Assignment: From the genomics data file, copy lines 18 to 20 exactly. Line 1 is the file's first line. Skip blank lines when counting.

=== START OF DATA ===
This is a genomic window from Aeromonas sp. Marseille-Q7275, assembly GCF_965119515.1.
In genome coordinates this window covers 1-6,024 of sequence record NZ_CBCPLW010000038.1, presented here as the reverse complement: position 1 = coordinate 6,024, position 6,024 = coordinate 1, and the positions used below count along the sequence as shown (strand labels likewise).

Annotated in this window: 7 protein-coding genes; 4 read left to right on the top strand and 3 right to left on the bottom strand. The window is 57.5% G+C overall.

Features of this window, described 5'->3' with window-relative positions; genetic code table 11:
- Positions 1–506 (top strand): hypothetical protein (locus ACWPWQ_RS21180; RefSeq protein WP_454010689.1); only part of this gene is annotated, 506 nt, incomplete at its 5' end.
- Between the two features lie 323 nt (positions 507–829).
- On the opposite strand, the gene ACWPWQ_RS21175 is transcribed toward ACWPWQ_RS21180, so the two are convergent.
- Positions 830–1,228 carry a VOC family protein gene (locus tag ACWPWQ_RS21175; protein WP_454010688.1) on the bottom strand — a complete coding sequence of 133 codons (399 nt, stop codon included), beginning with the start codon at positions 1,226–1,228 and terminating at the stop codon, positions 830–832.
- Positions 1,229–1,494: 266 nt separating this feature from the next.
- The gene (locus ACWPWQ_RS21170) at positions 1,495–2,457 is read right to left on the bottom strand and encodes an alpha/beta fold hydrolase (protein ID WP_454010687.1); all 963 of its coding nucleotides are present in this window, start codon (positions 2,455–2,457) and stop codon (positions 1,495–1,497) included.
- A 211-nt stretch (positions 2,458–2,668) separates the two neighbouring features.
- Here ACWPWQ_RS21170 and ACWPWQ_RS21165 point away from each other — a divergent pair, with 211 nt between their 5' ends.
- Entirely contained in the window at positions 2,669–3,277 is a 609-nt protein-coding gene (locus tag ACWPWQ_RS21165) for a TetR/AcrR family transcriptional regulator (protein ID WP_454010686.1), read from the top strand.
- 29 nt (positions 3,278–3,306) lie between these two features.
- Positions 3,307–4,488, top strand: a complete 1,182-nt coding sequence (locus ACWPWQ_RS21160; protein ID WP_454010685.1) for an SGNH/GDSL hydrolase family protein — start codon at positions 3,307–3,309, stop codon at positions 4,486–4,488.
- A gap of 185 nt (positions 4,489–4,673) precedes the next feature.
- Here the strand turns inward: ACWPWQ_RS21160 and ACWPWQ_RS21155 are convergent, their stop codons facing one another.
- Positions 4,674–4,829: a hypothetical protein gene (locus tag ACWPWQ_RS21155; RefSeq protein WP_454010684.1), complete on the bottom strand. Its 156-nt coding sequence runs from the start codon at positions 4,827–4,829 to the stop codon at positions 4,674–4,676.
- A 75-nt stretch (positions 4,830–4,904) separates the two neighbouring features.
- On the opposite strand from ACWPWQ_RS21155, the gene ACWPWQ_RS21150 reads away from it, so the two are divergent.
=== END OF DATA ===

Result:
- Positions 4,674–4,829: a hypothetical protein gene (locus tag ACWPWQ_RS21155; RefSeq protein WP_454010684.1), complete on the bottom strand. Its 156-nt coding sequence runs from the start codon at positions 4,827–4,829 to the stop codon at positions 4,674–4,676.
- A 75-nt stretch (positions 4,830–4,904) separates the two neighbouring features.
- On the opposite strand from ACWPWQ_RS21155, the gene ACWPWQ_RS21150 reads away from it, so the two are divergent.